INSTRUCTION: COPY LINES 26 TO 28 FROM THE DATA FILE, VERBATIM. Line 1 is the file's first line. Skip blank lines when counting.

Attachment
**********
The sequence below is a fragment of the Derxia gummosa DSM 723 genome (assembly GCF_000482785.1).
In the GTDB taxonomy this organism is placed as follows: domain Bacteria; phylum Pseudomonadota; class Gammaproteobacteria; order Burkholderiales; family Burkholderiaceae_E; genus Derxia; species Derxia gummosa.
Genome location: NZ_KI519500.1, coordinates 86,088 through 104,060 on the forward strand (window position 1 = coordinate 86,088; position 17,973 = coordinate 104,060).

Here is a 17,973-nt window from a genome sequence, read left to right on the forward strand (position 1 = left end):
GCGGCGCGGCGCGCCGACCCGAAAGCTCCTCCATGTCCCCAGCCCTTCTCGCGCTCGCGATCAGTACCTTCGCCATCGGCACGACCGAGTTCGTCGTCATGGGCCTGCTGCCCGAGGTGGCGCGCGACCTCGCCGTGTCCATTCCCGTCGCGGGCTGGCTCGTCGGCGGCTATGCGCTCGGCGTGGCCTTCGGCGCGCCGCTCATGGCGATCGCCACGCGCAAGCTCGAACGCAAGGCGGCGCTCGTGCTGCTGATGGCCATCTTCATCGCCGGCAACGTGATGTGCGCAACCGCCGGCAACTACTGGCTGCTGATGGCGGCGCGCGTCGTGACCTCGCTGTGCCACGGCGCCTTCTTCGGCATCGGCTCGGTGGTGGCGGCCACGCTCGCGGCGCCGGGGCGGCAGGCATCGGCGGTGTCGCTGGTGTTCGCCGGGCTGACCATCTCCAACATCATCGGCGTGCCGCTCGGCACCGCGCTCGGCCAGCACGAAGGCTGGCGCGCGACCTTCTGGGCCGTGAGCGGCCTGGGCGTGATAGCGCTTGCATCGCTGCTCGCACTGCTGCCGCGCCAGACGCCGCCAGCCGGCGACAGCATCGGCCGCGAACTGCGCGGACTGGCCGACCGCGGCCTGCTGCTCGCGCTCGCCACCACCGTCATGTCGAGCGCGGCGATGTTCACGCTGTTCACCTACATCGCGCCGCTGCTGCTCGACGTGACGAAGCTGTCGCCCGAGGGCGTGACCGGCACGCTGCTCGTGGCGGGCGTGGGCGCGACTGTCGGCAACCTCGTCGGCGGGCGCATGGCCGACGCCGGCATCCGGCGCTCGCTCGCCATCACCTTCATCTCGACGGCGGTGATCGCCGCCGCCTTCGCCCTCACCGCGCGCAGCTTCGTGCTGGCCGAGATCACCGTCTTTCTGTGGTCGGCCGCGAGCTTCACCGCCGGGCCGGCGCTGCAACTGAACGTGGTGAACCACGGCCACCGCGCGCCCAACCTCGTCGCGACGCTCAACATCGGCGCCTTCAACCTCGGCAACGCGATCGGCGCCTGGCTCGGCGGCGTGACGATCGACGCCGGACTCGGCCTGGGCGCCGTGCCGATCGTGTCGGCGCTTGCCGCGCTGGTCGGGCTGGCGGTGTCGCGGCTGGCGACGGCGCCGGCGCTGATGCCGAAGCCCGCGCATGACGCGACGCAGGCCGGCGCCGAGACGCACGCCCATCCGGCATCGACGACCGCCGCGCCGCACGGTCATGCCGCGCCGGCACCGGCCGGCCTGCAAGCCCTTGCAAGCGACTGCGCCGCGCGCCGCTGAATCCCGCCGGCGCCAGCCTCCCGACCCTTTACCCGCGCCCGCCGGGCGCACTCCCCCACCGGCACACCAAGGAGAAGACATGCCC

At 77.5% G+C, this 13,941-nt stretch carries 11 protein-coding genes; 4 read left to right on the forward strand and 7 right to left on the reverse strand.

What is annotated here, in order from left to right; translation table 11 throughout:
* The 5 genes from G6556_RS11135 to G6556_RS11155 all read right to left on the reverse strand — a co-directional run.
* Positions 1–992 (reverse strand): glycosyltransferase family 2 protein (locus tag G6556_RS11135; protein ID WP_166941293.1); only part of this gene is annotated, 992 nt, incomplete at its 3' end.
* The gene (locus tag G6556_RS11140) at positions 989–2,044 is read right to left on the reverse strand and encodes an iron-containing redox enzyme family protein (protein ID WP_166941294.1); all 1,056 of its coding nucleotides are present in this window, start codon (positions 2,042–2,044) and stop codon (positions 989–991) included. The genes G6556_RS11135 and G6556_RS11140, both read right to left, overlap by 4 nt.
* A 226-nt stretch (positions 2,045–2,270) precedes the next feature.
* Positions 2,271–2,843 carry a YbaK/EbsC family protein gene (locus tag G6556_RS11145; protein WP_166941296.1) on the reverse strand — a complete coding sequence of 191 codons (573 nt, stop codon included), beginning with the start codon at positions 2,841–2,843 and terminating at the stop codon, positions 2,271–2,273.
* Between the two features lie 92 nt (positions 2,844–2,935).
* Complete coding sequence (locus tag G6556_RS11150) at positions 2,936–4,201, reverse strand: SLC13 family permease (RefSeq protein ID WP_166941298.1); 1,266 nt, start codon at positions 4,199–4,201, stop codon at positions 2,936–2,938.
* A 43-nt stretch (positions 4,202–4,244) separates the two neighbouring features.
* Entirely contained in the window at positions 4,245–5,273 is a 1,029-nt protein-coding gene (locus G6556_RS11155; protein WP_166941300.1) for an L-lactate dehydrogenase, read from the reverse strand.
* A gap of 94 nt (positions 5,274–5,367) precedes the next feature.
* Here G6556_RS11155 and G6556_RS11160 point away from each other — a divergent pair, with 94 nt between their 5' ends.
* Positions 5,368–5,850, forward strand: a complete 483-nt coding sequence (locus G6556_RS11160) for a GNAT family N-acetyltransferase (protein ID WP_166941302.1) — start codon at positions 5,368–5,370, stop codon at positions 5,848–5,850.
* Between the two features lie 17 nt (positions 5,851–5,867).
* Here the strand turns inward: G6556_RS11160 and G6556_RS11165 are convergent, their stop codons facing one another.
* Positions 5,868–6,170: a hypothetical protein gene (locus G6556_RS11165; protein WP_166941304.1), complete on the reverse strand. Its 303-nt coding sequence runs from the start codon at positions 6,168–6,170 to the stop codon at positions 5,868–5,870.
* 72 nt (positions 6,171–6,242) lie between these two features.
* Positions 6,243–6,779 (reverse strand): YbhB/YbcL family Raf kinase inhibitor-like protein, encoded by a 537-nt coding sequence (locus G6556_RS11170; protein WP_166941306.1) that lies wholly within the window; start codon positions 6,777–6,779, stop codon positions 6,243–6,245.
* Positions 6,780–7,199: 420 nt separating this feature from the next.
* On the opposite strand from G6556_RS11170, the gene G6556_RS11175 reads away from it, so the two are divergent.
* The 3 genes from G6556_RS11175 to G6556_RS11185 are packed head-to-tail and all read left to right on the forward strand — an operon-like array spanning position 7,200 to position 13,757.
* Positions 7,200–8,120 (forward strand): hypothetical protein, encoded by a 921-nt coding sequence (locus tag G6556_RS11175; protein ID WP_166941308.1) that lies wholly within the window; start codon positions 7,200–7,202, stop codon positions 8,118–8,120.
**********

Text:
* On the opposite strand from G6556_RS11170, the gene G6556_RS11175 reads away from it, so the two are divergent.
* The 3 genes from G6556_RS11175 to G6556_RS11185 are packed head-to-tail and all read left to right on the forward strand — an operon-like array spanning position 7,200 to position 13,757.
* Positions 7,200–8,120 (forward strand): hypothetical protein, encoded by a 921-nt coding sequence (locus tag G6556_RS11175; protein ID WP_166941308.1) that lies wholly within the window; start codon positions 7,200–7,202, stop codon positions 8,118–8,120.